Two companies -- Cargill and Merisant -- have told the FDA that rebiana should be considered GRAS, a category given less scrutiny by the FDA than ordinary food additives. A third company, Wisdom Natural Brands, has declared that its stevia-based sweetener is GRAS and will market it without giving evidence to, or even notifying, the FDA. That company gave CSPI only a heavily redacted report prepared by scientists it hired to declare its stevia derivative, which is of unknown purity, is safe.
Stevia is legal in foods in Japan and several other countries, but the United States, Canada, and the European Union bar stevia in foods because of older tests that suggested it might interfere with reproduction. New tests sponsored by Cargill did not find such problems.
"I am not saying that rebiana is harmful, but it should not be marketed until new studies establish that it is safe," Jacobson said.
Cargill's version of rebiana is called Truvia and would be used by Coca-Cola. Pepsi's version is called PureVia and is produced by Merisant's Whole Earth Sweetener division. Merisant is best known for marketing the Equal brand of aspartame.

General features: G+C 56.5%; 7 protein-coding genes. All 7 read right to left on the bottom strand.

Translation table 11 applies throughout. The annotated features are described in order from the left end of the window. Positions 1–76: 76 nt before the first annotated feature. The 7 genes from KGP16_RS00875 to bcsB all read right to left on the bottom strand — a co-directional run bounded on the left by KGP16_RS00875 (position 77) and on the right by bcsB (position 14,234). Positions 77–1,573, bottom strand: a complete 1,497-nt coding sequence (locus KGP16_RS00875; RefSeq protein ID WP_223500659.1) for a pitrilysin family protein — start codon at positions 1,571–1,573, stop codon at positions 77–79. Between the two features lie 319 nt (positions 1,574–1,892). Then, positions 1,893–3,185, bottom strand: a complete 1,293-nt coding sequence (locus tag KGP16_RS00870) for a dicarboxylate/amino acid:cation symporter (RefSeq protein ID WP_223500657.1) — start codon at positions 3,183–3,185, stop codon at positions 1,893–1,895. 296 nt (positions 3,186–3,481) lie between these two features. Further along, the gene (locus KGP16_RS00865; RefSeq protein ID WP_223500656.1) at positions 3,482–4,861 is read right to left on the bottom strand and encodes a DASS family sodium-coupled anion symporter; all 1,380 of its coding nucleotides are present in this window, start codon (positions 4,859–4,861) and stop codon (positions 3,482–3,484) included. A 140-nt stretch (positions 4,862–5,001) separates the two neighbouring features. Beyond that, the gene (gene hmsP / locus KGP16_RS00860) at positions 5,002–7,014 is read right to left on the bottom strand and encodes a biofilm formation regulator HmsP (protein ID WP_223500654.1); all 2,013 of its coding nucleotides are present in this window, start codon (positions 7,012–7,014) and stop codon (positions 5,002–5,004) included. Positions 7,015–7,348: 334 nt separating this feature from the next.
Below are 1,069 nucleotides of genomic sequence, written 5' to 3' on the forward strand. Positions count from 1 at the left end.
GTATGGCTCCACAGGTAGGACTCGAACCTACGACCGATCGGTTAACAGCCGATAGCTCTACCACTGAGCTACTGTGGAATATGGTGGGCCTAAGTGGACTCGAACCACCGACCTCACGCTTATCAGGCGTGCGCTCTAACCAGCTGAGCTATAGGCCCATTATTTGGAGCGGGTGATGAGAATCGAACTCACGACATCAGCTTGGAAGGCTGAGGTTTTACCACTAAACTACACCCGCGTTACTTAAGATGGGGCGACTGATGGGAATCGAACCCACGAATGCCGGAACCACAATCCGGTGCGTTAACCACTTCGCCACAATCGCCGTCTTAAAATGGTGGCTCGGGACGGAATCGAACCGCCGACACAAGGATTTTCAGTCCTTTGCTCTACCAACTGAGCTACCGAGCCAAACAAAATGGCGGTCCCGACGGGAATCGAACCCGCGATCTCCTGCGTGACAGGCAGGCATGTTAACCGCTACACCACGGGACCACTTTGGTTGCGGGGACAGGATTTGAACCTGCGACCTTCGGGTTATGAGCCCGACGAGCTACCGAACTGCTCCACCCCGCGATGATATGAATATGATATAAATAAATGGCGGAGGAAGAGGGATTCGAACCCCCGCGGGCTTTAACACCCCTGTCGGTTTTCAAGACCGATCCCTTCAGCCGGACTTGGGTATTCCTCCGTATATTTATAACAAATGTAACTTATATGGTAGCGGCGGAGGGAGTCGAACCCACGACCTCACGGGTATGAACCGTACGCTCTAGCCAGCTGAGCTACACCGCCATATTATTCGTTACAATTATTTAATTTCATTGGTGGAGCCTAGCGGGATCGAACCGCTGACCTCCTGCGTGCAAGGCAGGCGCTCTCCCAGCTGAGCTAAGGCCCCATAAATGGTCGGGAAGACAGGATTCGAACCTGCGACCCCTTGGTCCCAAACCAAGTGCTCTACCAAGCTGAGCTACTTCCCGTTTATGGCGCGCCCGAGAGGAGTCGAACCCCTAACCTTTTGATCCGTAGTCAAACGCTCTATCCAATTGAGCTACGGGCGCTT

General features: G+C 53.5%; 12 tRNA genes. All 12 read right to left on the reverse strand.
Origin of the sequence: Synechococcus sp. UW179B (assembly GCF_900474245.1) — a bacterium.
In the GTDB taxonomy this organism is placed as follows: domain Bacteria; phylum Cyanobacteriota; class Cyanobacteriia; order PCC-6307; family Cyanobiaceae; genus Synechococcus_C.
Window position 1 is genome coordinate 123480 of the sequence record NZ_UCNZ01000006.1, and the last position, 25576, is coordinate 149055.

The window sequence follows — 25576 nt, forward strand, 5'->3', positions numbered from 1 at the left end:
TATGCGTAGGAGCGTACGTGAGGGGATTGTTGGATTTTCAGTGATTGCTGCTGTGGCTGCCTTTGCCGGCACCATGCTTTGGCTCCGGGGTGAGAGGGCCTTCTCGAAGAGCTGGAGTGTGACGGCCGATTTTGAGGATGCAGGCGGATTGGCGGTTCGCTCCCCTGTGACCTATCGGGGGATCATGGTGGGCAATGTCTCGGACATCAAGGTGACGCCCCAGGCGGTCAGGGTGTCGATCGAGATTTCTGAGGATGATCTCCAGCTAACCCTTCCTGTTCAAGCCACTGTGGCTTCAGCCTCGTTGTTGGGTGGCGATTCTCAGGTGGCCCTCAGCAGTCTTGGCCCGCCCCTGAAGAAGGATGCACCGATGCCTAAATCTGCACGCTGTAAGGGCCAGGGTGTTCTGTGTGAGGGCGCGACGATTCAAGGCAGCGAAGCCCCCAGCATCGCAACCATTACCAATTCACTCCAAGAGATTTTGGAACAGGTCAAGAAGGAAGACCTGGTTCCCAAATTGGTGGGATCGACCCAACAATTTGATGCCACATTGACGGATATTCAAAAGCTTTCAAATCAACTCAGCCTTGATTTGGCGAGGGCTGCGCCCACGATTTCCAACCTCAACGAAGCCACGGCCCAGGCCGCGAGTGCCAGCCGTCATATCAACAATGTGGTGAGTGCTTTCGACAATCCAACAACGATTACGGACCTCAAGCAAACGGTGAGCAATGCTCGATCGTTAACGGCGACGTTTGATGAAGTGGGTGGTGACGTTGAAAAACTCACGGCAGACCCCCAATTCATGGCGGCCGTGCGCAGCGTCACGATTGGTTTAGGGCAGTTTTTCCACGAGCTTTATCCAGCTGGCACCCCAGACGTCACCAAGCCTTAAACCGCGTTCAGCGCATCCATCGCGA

CSPI has not questioned the safety of two artificial sweeteners, sucralose (Splenda) and neotame, but says that suggestive evidence indicates that saccharin, aspartame (Equal, NutraSweet), and acesulfame-K pose small risks of cancer.
"The whole issue of what gets GRAS status needs to be reviewed by Congress," Jacobson said. "It's crazy that companies can just hire a few consultants to bless their new ingredients and rush them to market without any opportunity for the FDA and the public to review all the safety evidence."
Two of the most harmful ingredients in the food supply are considered GRAS: salt, which raises blood pressure and causes thousands of unnecessary heart attacks and strokes every year, and partially hydrogenated oil, which is the source of artery-clogging artificial trans fat. CSPI has long campaigned to get partially hydrogenated oil out of the food supply and to reduce salt to safe levels.
From Consumer Affairs